Friday, August 29, 2014

Dunkin' Donuts - not bad at all.

William Rosenberg founded Dunkin’ Donuts way back in 1948. His idea to create a chain came from his observation that donuts and coffee were the food and drink of choice of construction workers. From that, the company has grown to becoming a USD 7 billion company. Dunkin Donuts is a subsidiary of Dunkin Brands. Dunkin Brands also owns Baskin Robbins. Dunkin Donuts has been brought to India by Jubilant Foodworks, the same guys who have brought us the delights of Domino’s Pizza.

One more bit of trivia. There is no difference between a `donut’ and a `doughnut’. A donut when referred to in driving [as in a car] is a manoeuvre that involves rotating the rear or front of the vehicle around the opposite set of wheels in a continuous motion, creating (ideally) a circular skid-mark pattern which looks like a donut.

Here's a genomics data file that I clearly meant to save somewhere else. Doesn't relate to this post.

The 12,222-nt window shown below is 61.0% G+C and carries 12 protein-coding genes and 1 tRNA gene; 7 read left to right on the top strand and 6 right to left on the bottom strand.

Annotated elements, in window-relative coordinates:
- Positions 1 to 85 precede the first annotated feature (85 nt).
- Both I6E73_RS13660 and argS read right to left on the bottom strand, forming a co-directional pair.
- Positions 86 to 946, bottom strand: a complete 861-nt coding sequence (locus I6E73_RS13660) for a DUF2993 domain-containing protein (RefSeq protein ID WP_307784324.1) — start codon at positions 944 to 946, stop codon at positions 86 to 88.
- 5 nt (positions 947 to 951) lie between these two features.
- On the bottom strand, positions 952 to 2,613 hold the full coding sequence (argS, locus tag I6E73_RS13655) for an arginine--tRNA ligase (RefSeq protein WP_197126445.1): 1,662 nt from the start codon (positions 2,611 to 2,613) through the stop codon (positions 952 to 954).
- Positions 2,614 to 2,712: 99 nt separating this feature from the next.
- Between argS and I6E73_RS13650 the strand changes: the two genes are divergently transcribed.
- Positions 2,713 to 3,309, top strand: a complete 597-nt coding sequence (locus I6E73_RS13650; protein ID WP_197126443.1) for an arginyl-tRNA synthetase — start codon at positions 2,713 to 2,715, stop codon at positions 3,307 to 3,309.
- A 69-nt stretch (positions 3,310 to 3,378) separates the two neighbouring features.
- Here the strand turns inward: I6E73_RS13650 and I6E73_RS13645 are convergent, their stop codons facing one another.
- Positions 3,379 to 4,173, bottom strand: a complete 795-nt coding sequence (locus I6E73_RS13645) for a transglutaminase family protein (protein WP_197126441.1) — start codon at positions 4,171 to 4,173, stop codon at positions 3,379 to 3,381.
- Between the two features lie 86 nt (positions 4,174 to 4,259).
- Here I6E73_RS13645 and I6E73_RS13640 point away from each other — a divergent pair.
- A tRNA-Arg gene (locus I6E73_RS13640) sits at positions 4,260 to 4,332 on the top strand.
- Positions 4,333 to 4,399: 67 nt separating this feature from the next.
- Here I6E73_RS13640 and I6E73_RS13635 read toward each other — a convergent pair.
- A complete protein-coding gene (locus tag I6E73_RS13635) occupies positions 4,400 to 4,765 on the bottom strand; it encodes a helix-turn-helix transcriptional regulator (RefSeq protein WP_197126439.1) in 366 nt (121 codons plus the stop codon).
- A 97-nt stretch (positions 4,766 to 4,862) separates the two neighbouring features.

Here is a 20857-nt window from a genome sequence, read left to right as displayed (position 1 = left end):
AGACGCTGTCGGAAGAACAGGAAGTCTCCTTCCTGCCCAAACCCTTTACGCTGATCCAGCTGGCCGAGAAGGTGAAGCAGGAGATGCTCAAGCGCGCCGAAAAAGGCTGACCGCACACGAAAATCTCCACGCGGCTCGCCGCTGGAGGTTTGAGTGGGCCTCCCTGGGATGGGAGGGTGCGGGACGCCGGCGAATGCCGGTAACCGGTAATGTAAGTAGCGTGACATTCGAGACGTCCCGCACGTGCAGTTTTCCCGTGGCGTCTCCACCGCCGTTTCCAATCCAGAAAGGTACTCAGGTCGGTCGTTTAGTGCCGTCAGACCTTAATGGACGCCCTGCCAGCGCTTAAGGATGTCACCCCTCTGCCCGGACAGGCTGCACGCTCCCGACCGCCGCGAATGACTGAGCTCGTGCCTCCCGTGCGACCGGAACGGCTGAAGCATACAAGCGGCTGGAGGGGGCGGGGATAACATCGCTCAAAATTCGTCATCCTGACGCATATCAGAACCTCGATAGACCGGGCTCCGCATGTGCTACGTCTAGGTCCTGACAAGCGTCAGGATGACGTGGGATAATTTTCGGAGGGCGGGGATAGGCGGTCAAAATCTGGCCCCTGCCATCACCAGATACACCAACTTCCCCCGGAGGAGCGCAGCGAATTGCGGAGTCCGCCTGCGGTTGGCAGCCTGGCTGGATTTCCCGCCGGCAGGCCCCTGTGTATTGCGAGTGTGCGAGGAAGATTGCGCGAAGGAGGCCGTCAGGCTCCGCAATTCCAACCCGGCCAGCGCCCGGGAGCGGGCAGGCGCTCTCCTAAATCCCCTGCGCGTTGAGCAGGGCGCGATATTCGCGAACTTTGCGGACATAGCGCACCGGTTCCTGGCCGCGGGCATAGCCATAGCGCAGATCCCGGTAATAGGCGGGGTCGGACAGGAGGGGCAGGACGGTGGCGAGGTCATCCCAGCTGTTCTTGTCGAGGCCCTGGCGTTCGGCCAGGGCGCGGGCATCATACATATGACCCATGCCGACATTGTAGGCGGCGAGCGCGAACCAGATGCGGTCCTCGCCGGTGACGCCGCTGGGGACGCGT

Anyway, Dunkin Donuts opened at Bandra a few weeks ago. The lines of people wanting to enter were amazingly long for the first few days. Either the food served was very good or, there was some sort of deal on. I was not sure. One morning I suggested to HRH the Queen of Kutch that we should have lunch at Dunkin Donuts. I had a potentially stressful meeting to attend that afternoon and I hoped that a good burger would ease the stress. She agreed and off we went for an early lunch. We reached at about 12.30 to find that the restaurant was half full.

It is a bright well lit place. It is actually a restaurant though self service. The decor, tables, seating and general ambience is far more luxurious than the MacDonald’s and KFC’s that we have. Actually this was rather pleasant with a nice vibe and smiling happy people inside. Generally college going kids.